The Titanic wove such an intricate pattern of human emotions, the living tapestry is still haunting the world one hundred years later. The study of that tapestry humbles the average person and conveys obvious questions. What would I do in that particular situation? How would I handle those last few minutes of life?
Of course, as in any circumstance, our hearts bend to the youngest victims. The children of the Titanic. Most undoubtedly, these young sufferers clung to their mother’s long, woolen skirts, or were held in their father’s strong arms after being aroused from their warm beds. Sensing their parent’s fear, and all the commotion going on around them, they must have realized something had gone horribly wrong.
Fifty children perished that night. One from first class, and forty-nine from steerage.
The unidentified body of a male child, approximately two years of age, was recovered after the sinking and created a most sorrowful story. The Mackay-Bennett, a ship sent out for the gruesome duty of gathering as many of the dead victims of the Titanic as they could, picked up the tiny body floating in the freezing ocean. They noted his description thusly. No. 4 – Male – Estimated Age, 2 – hair, Fair. Clothing – Grey coat with fur on the collar and cuffs; brown serge frock; petticoat; flannel garment; pink woolen singlet; brown shoes and stockings. No marks whatever. Probably third class.
Referred to and buried as the unknown child, the crewmembers aboard the Mackay-Bennet were so disturbed by the site of the fair-haired child, they donated money so the little one would have a monument to mark his final resting place. His funeral was a large affair, with many tears. His burial represented, to all gathered, the lost lives of the many children aboard the doomed vessel. Along with the monument, a copper placard was gently placed in his coffin that read, “Our Babe.” To this day, toys and stuffed animals can be found clustered around his grave.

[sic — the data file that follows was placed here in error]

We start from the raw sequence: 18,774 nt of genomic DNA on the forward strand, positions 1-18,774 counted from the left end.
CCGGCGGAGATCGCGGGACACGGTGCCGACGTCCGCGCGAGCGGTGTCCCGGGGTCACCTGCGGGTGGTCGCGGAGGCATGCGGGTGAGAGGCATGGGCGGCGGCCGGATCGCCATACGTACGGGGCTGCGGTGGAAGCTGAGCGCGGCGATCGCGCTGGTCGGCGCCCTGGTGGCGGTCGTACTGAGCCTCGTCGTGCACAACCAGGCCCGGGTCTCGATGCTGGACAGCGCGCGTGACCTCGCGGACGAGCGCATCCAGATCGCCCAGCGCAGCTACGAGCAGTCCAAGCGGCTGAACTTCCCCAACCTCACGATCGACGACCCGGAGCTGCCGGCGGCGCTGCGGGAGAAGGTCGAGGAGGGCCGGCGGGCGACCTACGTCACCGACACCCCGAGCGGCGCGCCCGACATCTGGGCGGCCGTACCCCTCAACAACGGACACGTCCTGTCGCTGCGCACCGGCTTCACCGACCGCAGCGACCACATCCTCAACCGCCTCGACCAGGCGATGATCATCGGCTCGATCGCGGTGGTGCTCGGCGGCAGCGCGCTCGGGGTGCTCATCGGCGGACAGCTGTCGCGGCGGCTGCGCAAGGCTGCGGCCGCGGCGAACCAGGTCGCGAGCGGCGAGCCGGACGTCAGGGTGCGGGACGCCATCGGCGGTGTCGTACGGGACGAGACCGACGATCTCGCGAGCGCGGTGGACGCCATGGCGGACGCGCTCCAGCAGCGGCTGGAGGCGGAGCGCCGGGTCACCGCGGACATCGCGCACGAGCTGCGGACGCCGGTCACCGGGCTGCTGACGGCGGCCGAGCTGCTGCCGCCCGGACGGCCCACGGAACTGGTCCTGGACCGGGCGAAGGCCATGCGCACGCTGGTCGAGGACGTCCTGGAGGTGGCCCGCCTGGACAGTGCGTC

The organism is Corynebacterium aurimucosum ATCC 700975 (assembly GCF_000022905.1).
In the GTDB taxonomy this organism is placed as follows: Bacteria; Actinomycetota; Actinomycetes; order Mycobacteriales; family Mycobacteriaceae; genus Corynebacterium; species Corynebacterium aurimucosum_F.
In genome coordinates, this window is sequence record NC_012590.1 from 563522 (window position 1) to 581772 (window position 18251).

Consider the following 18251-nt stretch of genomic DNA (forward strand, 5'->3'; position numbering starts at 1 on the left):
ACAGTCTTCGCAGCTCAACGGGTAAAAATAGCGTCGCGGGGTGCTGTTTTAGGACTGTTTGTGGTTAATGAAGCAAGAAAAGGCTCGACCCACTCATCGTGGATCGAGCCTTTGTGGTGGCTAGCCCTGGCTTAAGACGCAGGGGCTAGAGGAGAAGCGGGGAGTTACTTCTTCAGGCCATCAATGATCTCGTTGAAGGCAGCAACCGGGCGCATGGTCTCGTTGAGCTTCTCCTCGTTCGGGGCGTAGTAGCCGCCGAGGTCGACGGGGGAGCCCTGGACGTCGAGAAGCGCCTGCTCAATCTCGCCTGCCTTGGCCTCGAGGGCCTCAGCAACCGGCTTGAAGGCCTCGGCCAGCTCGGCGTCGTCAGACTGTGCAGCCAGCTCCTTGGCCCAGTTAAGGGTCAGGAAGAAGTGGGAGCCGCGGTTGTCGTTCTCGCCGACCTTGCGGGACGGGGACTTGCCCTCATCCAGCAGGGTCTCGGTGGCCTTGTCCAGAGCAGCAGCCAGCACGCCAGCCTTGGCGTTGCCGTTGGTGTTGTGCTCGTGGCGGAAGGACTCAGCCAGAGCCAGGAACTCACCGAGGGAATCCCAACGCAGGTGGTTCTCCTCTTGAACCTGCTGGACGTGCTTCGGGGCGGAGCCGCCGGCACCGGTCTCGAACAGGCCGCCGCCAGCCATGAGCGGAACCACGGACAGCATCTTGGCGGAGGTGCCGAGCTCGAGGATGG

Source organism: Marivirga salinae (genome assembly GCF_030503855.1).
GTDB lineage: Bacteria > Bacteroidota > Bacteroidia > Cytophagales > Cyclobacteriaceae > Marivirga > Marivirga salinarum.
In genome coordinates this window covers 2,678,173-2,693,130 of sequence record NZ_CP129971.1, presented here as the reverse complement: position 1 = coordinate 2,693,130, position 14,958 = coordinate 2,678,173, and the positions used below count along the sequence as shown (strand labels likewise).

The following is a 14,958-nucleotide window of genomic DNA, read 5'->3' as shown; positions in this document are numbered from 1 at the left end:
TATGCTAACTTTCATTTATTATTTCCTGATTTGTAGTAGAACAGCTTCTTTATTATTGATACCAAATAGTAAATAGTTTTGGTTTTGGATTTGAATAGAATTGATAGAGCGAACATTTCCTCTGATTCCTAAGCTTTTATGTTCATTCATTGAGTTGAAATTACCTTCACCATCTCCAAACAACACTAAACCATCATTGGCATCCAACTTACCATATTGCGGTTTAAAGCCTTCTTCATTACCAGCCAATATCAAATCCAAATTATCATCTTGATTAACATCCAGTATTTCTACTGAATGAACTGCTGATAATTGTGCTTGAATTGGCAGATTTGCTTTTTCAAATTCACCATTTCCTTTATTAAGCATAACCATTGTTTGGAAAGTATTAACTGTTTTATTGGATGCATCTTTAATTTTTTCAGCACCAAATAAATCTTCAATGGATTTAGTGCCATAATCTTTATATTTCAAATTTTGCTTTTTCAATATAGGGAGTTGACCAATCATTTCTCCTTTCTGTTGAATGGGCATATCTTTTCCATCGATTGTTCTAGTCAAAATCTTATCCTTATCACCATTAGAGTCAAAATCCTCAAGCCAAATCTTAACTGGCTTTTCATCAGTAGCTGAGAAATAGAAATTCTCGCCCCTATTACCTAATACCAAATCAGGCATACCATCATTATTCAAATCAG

Through the years speculation rose to the identify of the young waif. With the advent of DNA testing, it was determined his remains should be exhumed and tested to finally answer the lingering question, Who is the unknown child? Not much remained in the mud-filled grave, but a small piece of the child’s arm was enough of a specimen to test. Incorrectly identified twice, researchers concurred in 2007, with 98% accuracy, that the remains are that of nineteen-month-old Sidney Leslie Goodwin of England.
The story of this child and his family’s tragic fate is an example of the third class passengers aboard the Titanic. Sidney’s father, Frederick, packed up his wife, Augusta, and six children, Lillian, 16; Charles, 14; William, 11; Jessie, 10; Harold, 9 and the baby of the family, Sidney, 19 months, for a move to New York from their home in England. A new power station was opening up, and according to Frederick’s brother, Thomas, who’d moved there previously, the plant was looking for skilled laborers.
All would have been fine for the family if it weren’t for a coal strike going on at the time. Their first choice of passage, a small steamer out of Southhampton, was cancelled after they had booked third-class tickets on it. In a twist of horrid fate, the trusting family was re-booked onto the RMS Titanic.
The exhilaration must have been insurmountable as the maiden voyage of the Titanic was a day anticipated by rich and poor alike. Many wealthy Americans timed their European vacations so they’d be returning home after booking passage on the largest moving object in the world. I personally come from a family with six children, similar to the ages of the Goodwin family in birth order, and I can only ascertain that this family behaved, as I’m sure mine would have at the beginning of an exciting adventure, like a pack of wild animals. They probably drove their parents insane with their youthful enthusiasm, running to and fro, and back and forth wanting to explore every inch of the ship they were allowed to see from their third class accommodations.
When the ship struck the ice burg this family, and many like them, being in third class, missed the chance of survival on board one of the too few lifeboats, and all perished. Many have used this family to prove false the speculation that a high number of the third class died because they didn’t understand English or the directions given them. Being that the Goodwins were from England, it laid to rest that theory.
The Goodwin family is just one small thread in the tapestry we call Titanic. They left their legacy in their youngest child, Sidney. For over one hundred years, thousands, perhaps hundreds of thousands, have gathered at his grave to grieve not only him, but the other forty-nine or so children who lost their lives on that unfathomable night of horror.